Pycnogenol: Sex, Tinnitus, Alzheimer's and Heart AttacksMay 12, 2014
Pycnogenol: Long Overdue Claim to Fame
French maritime pine bark. That’s it! Pine bark. Who would have thought it had medicinal value? Well, the Europeans have been interested in it for over 30 years and have over 300 publications about it. In America, we seem to put our trust in chemicals we invent. Bark is a source of other medicinal foods. Another interesting example would be willow bark – the source of aspirin, one of our most effective heart attack preventing medications.
What’s so hot about pycnogenol? It seems to be a critical heart disease medication. Bill Davis, of Wheat Belly fame, loved pycnogenol as part of his heart disease reversing therapy. It appears that there are a host of means by which pycnogenol works. Stuard combined pycnogenol with an ace inhibitor in folks with metabolic syndrome and kidney damage (protein in their urine). After just 6 months, the pycnogenol group (that also had the ACE) had a 25.3% decrease in CRP, a 6% weight loss, a 53% decrease in urinary protein.
In another study, Belcaro took folks with metabolic syndrome and gave them 150 mg a day of pycnogenol and was able to show better triglycerides, better blood pressure, 14% less glucose, 3 inches off waist sizes and plasma free radicals down some 35%. Now, add those two studies to Enseleit’s research in which folks who had had a heart attack were given pycnogenol and had their “endothelial function” measured (how stretchy and elastic their blood vessels are). With just 8 weeks of therapy there was a 32% improvement. The improvements seen in Enseleit’s study speak to making blood vessels healthier. Hmmm!
Can we see effects in other circumstances where blood vessels may not be so good? For example, something as intractably irascible as tinnitus, ringing in the ears. It’s thought to come from lower blood flow in a considerable number of folks. If you improve blood flow to the inner ear, what happens? Grossi et al showed that you can help tinnitus in as little as a month. Sexual function also depends on good blood flow. In a Japanese study, men were helped in mild to moderate erectile dysfunction. But wait, there is research to support huge benefit in women too when the pycnogenol is combined with L-arginine! That makes sense because the sexual response is mitigated by healthy blood vessels, and L-arginine is the amino acid your body makes Nitric Oxide from.
Pycnogenol then seems to be the party that sweeps in and cleans up the inflammation in the blood vessels that is at the root of the problem. There are other illnesses that are strongly associated with lousy blood flow and subsequent organ dysfunction. Alzheimer’s and Parkinson’s both have extensive research showing benefits.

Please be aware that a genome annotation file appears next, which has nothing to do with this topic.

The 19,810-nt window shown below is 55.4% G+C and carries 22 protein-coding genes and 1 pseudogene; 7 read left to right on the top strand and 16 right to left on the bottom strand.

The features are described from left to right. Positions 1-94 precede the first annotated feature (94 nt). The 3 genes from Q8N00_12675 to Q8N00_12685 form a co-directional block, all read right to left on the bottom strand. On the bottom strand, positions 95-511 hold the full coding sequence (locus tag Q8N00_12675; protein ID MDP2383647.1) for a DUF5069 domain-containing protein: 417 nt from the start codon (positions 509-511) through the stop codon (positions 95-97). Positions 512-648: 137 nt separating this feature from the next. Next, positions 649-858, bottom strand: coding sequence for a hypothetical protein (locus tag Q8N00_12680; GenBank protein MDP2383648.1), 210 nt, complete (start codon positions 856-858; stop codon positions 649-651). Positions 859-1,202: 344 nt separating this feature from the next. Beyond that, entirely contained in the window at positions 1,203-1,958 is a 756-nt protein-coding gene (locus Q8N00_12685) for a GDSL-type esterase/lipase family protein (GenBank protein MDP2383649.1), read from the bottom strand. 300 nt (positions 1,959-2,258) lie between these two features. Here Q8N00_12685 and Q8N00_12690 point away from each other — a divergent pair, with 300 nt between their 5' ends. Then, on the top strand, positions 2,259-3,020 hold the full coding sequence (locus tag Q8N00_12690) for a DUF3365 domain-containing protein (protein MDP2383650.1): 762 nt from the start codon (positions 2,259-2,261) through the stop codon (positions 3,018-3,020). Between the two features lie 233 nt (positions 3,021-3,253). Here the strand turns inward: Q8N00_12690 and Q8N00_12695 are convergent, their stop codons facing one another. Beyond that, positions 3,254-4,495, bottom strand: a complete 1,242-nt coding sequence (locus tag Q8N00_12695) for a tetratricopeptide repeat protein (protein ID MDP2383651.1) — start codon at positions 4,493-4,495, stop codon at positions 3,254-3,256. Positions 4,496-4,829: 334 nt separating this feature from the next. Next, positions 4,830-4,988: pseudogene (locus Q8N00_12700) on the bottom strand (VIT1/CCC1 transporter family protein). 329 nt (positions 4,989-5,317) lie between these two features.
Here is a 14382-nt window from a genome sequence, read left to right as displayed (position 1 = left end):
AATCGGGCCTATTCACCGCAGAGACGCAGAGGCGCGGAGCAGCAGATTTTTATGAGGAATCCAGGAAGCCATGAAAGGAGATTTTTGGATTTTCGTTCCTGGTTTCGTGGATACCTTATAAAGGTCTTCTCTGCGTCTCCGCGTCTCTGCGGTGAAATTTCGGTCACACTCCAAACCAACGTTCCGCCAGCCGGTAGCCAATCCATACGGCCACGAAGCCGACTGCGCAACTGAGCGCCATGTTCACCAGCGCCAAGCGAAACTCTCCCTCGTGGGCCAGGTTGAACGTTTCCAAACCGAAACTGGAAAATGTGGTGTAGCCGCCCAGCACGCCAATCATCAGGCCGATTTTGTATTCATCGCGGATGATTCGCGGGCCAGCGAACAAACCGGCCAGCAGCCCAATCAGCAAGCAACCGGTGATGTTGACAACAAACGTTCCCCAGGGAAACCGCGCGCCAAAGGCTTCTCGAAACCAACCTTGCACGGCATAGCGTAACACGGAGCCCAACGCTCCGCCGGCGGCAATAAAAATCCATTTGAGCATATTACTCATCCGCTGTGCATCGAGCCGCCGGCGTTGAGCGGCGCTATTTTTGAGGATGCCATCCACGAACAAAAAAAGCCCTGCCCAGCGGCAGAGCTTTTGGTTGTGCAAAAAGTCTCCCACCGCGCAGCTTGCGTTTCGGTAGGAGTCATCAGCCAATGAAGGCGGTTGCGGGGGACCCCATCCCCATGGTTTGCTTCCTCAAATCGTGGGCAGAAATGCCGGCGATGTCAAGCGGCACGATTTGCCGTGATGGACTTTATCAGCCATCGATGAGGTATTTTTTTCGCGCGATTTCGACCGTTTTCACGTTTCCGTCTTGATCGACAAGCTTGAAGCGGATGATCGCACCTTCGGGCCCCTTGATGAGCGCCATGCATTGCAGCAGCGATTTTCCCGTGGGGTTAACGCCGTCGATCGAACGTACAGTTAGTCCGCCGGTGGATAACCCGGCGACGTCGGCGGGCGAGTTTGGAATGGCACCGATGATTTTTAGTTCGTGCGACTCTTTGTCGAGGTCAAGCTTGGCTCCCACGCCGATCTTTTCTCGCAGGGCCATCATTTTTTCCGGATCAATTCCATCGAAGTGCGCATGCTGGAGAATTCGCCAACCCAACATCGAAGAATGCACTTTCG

WWW. What will work for me? We really should be decreasing our damage to our blood vessels by eating tons of vegetables, avoiding sugar and trans fats, exercising and sleeping well. Oh well. For those of us who aren’t perfect angels or who are already in deep, a trial of the stuff might be just what the doctor ordered. Simple measures of success could easily be achieved by monitoring CRP before and after. Or, there are your own personal measures of success. For those with tinnitus, does that ring a bell?
1. Pycnogenol is an extract of Polish Pine Bark? T or F Answer: False. Give the French their due.
2. Its core effect appears to be decreasing oxidative stress, which subsequently leads to many other problems, particularly with blood vessel health. T or F Answer: T. That’s it in a nutshell.
3. It could be used as a weight-loss drug as it helps lower inflammation and waistlines in many folks. T or F Answer: T
4. Ringing in the ears has had few useful treatments to date, and this breaks open a therapy for millions of sufferers. T or F Answer: T. Wonderful!
5. Oxidative stress, caused by lousy lifestyle choices (like too much sugar and white flour foods) is at the root of many of our modern scourges like Alzheimer’s and Parkinson’s. T or F Answer: True
6. There is ample proof that pycnogenol will reverse Alzheimer's? T or F Answer: False. These are all pilot studies of small size. Reversing may be a stretch. But preventing may not be.
7. If you are worried about developing Alzheimer’s or Parkinson’s, this might be a good choice to start on? T or F Answer: True